On the eve of the war in Syria, Iran and Assad were the unquestionable powers in Lebanon and Syria. The outbreak of the events in Syria, which led to a civil war, and has evolved into a full blown Sunni-Shi’ite and Iranian-Arab war on Syrian soil has, among other things, jeopardized Iran’s most valuable strategic ally – Bashar al-Assad.

Iran, massively invested in Assad’s rule in every possible way, wants to make sure its investments will not be in vain. Maintaining Assad in power enables Iran to continue the stream of weapon shipments to Hezbollah in Lebanon, the weapon with which Hezbollah actually – in the service of Iran – hijacked Lebanon from within, thus providing Iran with a strategic base on the shores of the Mediterranean Sea.

Maintaining Assad in power is crucial for Iran’s desire to create a land corridor of influence, stretching from Iran through Iraq to Lebanon. The downfall of Assad could jeopardize Iran’s strategic base in Lebanon as well as its expansion master plan – being the leading regional superpower – and eliminating Israel.

This is why throughout the war in Syria Iran has rushed to save Assad’s rule – supporting Assad with money, ammunition, weapons, and militants. Iran streamed Iranian proxies into Syria including the Lebanese Shi’ite organization, Hezbollah as well as Afghan, Iraqi, and Pakistani Shi’ite Militias – in addition to the Iranian Revolutionary Guards as well as other Iranian military forces.

The Mullah regime does not like the scenario of a political arrangement in Syria that will not take into account Iran’s interests.

Iran fears that a Russian-US-Turkey arrangement will not keep Assad in power, will favor the Sunnis (who are the majority in Syria), and will not tolerate the Shi’ite occupation on Syria. This will jeopardize decades of Iranian investment towards their goal of hegemony.

Therefore, the announcement made by Al-Nujaba leaders regarding the creation of The Brigade for The Liberation of The Golan, whose goal is to “Liberate the occupied Golan Heights,” conveys Iran’s discontent, and aims to signal that Iran has cards to play with.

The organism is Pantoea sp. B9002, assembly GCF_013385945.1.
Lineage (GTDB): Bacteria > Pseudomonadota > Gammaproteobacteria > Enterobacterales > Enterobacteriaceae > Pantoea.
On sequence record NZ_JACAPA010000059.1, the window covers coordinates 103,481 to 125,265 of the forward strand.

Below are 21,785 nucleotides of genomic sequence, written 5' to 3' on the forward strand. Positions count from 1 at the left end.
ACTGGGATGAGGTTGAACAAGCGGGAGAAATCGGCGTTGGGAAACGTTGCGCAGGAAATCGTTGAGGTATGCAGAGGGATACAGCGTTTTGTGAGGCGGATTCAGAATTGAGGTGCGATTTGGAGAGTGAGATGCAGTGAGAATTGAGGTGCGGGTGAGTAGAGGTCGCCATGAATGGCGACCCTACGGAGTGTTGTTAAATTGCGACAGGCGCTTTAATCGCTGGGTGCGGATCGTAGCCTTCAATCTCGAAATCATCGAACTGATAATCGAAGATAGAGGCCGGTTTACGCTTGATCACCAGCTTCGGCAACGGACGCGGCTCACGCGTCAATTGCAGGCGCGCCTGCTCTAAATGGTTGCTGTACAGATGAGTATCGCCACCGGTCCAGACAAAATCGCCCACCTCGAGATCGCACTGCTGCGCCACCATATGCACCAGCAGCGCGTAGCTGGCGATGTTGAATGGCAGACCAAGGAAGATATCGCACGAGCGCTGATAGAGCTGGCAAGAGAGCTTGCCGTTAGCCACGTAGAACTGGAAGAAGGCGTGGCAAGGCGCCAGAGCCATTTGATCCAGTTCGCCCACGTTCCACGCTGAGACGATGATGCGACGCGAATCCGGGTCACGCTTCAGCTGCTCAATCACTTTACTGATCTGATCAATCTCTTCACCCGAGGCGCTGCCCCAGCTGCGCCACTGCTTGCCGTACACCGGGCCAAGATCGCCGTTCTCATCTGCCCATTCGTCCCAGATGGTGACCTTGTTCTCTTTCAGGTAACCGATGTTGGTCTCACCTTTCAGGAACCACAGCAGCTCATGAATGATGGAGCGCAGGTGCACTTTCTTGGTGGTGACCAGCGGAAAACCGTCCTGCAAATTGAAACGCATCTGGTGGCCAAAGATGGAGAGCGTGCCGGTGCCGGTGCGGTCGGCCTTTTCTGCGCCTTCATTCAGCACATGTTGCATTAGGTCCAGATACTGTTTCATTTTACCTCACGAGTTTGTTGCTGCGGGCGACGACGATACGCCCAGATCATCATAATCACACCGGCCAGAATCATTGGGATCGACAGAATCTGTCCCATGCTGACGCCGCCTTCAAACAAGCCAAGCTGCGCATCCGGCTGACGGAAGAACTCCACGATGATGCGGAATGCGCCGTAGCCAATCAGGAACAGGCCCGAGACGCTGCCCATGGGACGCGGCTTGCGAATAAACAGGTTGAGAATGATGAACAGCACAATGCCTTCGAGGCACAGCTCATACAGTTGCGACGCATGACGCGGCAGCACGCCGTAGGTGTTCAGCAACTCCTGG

At the same time, Iran sends a similar message through its proxy yet in other arena – Yemen.

On March 5th 2017, The US Office of Naval Intelligence (ONI) warned merchant ships of the dangers of mines that were set by Houthis and militias allied with former Yemeni President Ali Abdullah Saleh in the Bab-el-Mandab Strait near the Mokha port entrance. The mines clearly are not manufactured by the Houthis in Yemen. One cam assume they were provided to the Houthis by Iran.

And then there is the real decision maker on the in Syria today – Vladimir Putin.

Accumulating reports indicate growing tensions between Russia and Iran, emanating from substantial differences in their outlook regarding the features of a future political arrangement in Syria.

Iran – disturbed with Putin’s policy regarding Syria – sent a signal this week via a former spokesman of the Iranian government, who reportedly estimated that “Russia will stab Iran in its back” in Syria. The fact that the spokesman is an ex-Iranian official is not by chance. This is Iran’s way of conveying its growing discontent with Russia’s policy in Syria, while not risking an open confrontation with Russia.

Iran has good reason to be disturbed with Putin’s policy regarding Syria.

Why?

First, as opposed to Iran – who has no problem to continue and to sacrifice its allies and proxies – the Lebanese Hezbollah, Afghan and Iraqi Shi’ites Militias, and anyone else – on the altar of its interest in Syria, Putin does not want to endlessly sink in the Syrian blood bath. Putin invested in Syria to collect political dividends – and now he wants to start cashing in. Putin is now looking for a deal in Syria that will pave the way to ending Russia’s direct military involvement the war, yet – of course ensure and secure the Russian Naval and Air Force bases which Putin has been successfully building in Syria through his involvement in the war. (For more on that matter read my January 2016 article “A Bear in A Sad Circus.”)